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Workers Organize

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					Chapter 14 section 3 notes
   Please write down the key terms and people
    on pg. 472
   Please define all ten of them using either the
    glossary in the back or the text from pgs.472-
    476
   1890- the government passed the Sherman
    Antitrust Act
   This act made it illegal to form trusts and
    prohibited monopolies
   Only 18 suits were filed from 1890-1901
   The law was vague and gov’t didn’t actively
    enforce it
   10% of the population controlled 75% of the
    nation’s wealth
   The rich was very rich and the poor was
    extremely poor
   Many factory workers
    were immigrants
   Most were white or
    European
   African Americans could
    get jobs but they didn’t
    pay as much as factory
    jobs
   Most workers were
    children
   1900- 1 in 6 children held
    jobs outside the home
   10 hour work days
   6 days a week
   No paid vacation
   No sick leave
   No compensation for injuries
   Accidents resulted from pressure to speed up
    production
   The worst working conditions were called
    sweatshops- typically made garments
   Employers banded together to pressure
    employers to make the workplace safer
   First organized union was in 1794 in
    Philadelphia- group of shoemakers
   National Labor Union- NLU organized in
    1866. They pushed for 8 hour work days
   They were unsuccessful and folded in 1872
   The Knights of Labor
   Founded in Pennsylvania in 1869
   Leader was Terence V. Powderly
   Knights of Labor accepted women, African
    Americans, and unskilled workers
   There was over 700,000 members by 1886
   They fought for 8-hr. work day, end of child
    labor and equal pay
   1877
   Northern railroads cut wages that year
   Workers for Baltimore and Ohio railroads
    walked off the job
   They also blocked the movement of trains on
    their rail lines
   Governors called their state militias to put
    down the strikes
   Baltimore- 10 deaths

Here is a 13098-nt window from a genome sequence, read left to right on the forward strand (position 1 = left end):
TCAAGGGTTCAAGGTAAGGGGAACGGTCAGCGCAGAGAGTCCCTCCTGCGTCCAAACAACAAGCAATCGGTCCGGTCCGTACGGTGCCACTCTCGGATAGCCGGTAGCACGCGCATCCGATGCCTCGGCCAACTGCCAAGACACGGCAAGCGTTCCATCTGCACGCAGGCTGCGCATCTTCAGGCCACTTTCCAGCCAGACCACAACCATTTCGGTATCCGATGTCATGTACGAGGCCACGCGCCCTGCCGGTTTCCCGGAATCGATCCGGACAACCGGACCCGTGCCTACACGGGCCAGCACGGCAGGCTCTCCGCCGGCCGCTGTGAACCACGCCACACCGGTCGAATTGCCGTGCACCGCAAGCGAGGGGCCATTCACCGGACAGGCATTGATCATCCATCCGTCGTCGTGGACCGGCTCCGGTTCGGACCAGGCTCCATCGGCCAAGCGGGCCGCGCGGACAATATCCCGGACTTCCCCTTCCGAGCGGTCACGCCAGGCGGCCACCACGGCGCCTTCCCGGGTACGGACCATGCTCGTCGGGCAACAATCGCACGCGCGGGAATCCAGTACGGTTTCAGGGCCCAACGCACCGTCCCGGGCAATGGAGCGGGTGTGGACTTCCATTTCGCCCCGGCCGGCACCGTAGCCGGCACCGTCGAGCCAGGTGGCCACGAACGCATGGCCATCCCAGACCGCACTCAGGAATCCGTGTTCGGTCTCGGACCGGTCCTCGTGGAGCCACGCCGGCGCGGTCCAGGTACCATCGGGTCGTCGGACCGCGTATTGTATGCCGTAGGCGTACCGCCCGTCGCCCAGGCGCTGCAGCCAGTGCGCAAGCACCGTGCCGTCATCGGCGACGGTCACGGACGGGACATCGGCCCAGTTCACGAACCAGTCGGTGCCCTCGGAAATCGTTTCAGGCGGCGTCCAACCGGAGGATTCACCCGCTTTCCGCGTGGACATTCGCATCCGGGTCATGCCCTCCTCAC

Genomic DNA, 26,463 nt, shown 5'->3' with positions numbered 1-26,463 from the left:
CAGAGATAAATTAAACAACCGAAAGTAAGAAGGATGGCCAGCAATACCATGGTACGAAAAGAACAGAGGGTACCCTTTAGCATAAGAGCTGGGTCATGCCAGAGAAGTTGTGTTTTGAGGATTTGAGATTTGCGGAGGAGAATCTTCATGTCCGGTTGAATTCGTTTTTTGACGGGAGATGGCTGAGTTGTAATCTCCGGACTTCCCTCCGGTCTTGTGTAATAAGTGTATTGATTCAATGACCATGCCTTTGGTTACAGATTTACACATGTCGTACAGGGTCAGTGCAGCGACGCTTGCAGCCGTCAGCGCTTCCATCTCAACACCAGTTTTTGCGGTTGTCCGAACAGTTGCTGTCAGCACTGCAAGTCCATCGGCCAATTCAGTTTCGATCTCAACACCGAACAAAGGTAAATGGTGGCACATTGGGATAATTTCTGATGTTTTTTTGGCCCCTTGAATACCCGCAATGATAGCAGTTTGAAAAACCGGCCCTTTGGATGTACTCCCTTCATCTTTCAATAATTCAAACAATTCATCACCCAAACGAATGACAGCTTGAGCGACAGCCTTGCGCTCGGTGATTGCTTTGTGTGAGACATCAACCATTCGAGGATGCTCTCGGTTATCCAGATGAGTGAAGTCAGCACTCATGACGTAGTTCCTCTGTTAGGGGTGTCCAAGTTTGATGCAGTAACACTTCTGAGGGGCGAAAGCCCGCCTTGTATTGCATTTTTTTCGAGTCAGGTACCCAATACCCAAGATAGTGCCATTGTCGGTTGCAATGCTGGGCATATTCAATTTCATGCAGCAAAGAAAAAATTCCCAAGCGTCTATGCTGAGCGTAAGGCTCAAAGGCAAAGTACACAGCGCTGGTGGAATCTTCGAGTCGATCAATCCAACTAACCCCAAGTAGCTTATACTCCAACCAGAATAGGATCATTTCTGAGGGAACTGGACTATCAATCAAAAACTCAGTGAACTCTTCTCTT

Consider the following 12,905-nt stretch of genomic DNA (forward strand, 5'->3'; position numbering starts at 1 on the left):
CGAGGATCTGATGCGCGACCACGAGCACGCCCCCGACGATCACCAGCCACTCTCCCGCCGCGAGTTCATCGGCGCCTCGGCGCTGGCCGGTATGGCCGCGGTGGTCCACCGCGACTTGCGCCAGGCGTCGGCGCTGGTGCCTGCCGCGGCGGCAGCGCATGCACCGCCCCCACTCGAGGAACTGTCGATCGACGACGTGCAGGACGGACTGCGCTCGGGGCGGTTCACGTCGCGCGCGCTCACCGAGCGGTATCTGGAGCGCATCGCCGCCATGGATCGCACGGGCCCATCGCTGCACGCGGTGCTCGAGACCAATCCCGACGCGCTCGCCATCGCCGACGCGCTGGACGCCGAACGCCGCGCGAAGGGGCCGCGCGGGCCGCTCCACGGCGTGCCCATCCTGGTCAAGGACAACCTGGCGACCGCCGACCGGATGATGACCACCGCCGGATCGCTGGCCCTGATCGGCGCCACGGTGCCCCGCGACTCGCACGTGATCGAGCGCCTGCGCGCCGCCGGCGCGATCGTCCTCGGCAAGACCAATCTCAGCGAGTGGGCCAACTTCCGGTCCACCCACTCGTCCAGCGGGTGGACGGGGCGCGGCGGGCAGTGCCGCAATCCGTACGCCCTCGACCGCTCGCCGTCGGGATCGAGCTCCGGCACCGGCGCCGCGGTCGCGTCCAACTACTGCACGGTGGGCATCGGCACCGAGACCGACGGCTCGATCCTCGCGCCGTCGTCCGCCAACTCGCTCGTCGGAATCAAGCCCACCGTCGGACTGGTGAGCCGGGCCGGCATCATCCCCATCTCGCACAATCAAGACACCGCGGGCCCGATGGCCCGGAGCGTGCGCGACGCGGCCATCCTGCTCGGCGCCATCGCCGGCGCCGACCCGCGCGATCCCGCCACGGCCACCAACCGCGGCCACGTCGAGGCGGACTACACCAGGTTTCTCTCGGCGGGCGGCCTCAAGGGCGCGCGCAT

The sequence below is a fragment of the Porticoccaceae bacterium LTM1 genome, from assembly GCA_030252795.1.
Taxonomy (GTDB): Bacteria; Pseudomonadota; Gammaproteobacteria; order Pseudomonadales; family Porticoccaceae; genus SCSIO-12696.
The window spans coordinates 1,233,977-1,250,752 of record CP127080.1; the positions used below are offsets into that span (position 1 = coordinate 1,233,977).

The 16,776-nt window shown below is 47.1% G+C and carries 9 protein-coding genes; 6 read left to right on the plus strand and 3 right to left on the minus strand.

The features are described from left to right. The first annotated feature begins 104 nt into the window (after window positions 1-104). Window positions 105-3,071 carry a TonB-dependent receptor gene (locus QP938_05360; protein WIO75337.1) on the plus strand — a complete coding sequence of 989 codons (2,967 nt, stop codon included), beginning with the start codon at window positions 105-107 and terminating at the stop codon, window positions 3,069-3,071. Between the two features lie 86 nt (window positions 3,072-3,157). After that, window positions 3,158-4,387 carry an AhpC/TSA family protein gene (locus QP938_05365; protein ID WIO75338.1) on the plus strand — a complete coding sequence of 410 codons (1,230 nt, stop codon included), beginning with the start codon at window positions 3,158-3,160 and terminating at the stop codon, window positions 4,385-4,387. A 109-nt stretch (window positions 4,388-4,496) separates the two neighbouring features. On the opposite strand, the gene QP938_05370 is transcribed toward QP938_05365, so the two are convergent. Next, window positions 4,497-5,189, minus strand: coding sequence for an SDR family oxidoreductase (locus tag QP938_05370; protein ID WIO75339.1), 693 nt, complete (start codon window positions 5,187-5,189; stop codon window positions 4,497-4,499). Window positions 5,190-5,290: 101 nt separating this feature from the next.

   Pittsburgh- 20 civilians killed
   Mobs in Pittsburgh set trains and buildings on
    fire totaling $4million in damages
   The U.S. Army put an end to the strike of 1877
   More than 100 people died before it was over
   Haymarket square in Chicago
   Crowds gathered to protest violent police
    action the day before at a strike
   Someone threw a bomb into the crowd
   People panicked and began firing guns
   11 died and 100 suffered injuries
   People blamed foreign unions for the
    violence
   Police arrested 8 foreign people
   5 of the 8 were not even in Haymarket Square
    when the bomb went off
   All of the men were sentenced to death
   4 were hung
   1 killed himself in prison
   3 were pardoned by the new governor
   They forced employees to sign documents
    stating they wouldn’t join unions
   They made blacklists of trouble makers
   When workers protested they were replaced
    by scabs- strike breakers
   Led by Samuel Gompers in 1886
   They used strikes and won wage increases
    and shorter work weeks
   1892- workers at the Carnegie Steel Company
    in Homestead, Pennsylvania protested when
    the manager wanted to step up production
   The workers seized the plant for days
   Private guards were hired to take control
   A battle went on for 14 hours and 16 people
    died
   The state militia was called in to restore order
    and the steel union withered
   1893- Pullman Co. laid off 1/3 of its employees
   It also cut the wages of the remaining
    employees (did not lower their rent)
   Workers went on strike led by Eugene Debs
    (ARU)
   U.S. gov’t stepped in and demanded they call
    off the strike because it was interfering with
    the U.S. mail
   President Grover Cleveland called in federal
    troops to end the strike
   H.W.-
   Create a chart like I have below:
   Record the causes and effects of key labor
    incidents
       Incident             Cause   Effect
       The Great Railroad
       Strike

       The Haymarket
       Riot
       The Homestead
       Strike
       The Pullman Strike

				
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